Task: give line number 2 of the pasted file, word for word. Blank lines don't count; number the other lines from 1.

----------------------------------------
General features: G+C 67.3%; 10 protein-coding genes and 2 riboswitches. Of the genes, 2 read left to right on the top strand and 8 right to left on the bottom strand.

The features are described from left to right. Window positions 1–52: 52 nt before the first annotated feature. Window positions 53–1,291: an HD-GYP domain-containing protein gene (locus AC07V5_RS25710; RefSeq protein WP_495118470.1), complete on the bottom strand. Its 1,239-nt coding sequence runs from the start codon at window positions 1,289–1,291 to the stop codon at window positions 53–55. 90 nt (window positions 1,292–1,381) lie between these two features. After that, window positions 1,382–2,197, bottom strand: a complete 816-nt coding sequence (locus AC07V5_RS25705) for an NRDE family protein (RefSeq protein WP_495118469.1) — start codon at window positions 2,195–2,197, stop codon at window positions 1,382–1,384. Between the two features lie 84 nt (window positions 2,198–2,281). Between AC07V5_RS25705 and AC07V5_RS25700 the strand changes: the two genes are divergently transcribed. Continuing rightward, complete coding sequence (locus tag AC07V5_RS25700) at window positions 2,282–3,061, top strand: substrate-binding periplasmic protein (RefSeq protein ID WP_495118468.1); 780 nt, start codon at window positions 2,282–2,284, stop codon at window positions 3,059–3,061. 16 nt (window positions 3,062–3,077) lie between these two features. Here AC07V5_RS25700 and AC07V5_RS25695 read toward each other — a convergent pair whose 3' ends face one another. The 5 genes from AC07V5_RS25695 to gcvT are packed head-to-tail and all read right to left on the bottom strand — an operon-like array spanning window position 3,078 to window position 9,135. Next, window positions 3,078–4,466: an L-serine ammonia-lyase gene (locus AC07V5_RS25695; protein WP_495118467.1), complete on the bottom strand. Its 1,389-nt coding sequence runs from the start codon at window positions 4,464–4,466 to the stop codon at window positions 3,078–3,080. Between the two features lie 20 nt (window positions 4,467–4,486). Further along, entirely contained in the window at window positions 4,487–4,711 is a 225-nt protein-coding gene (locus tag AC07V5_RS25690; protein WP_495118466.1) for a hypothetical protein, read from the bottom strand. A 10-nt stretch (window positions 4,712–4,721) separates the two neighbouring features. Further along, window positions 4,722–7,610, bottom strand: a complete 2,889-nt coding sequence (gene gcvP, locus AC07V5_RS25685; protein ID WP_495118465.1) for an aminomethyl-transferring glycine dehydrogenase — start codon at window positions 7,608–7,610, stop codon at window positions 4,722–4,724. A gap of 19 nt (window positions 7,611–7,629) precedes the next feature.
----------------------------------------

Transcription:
The features are described from left to right. Window positions 1–52: 52 nt before the first annotated feature. Window positions 53–1,291: an HD-GYP domain-containing protein gene (locus AC07V5_RS25710; RefSeq protein WP_495118470.1), complete on the bottom strand. Its 1,239-nt coding sequence runs from the start codon at window positions 1,289–1,291 to the stop codon at window positions 53–55. 90 nt (window positions 1,292–1,381) lie between these two features. After that, window positions 1,382–2,197, bottom strand: a complete 816-nt coding sequence (locus AC07V5_RS25705) for an NRDE family protein (RefSeq protein WP_495118469.1) — start codon at window positions 2,195–2,197, stop codon at window positions 1,382–1,384. Between the two features lie 84 nt (window positions 2,198–2,281). Between AC07V5_RS25705 and AC07V5_RS25700 the strand changes: the two genes are divergently transcribed. Continuing rightward, complete coding sequence (locus tag AC07V5_RS25700) at window positions 2,282–3,061, top strand: substrate-binding periplasmic protein (RefSeq protein ID WP_495118468.1); 780 nt, start codon at window positions 2,282–2,284, stop codon at window positions 3,059–3,061. 16 nt (window positions 3,062–3,077) lie between these two features. Here AC07V5_RS25700 and AC07V5_RS25695 read toward each other — a convergent pair whose 3' ends face one another. The 5 genes from AC07V5_RS25695 to gcvT are packed head-to-tail and all read right to left on the bottom strand — an operon-like array spanning window position 3,078 to window position 9,135. Next, window positions 3,078–4,466: an L-serine ammonia-lyase gene (locus AC07V5_RS25695; protein WP_495118467.1), complete on the bottom strand. Its 1,389-nt coding sequence runs from the start codon at window positions 4,464–4,466 to the stop codon at window positions 3,078–3,080. Between the two features lie 20 nt (window positions 4,467–4,486). Further along, entirely contained in the window at window positions 4,487–4,711 is a 225-nt protein-coding gene (locus tag AC07V5_RS25690; protein WP_495118466.1) for a hypothetical protein, read from the bottom strand. A 10-nt stretch (window positions 4,712–4,721) separates the two neighbouring features. Further along, window positions 4,722–7,610, bottom strand: a complete 2,889-nt coding sequence (gene gcvP, locus AC07V5_RS25685; protein ID WP_495118465.1) for an aminomethyl-transferring glycine dehydrogenase — start codon at window positions 7,608–7,610, stop codon at window positions 4,722–4,724. A gap of 19 nt (window positions 7,611–7,629) precedes the next feature.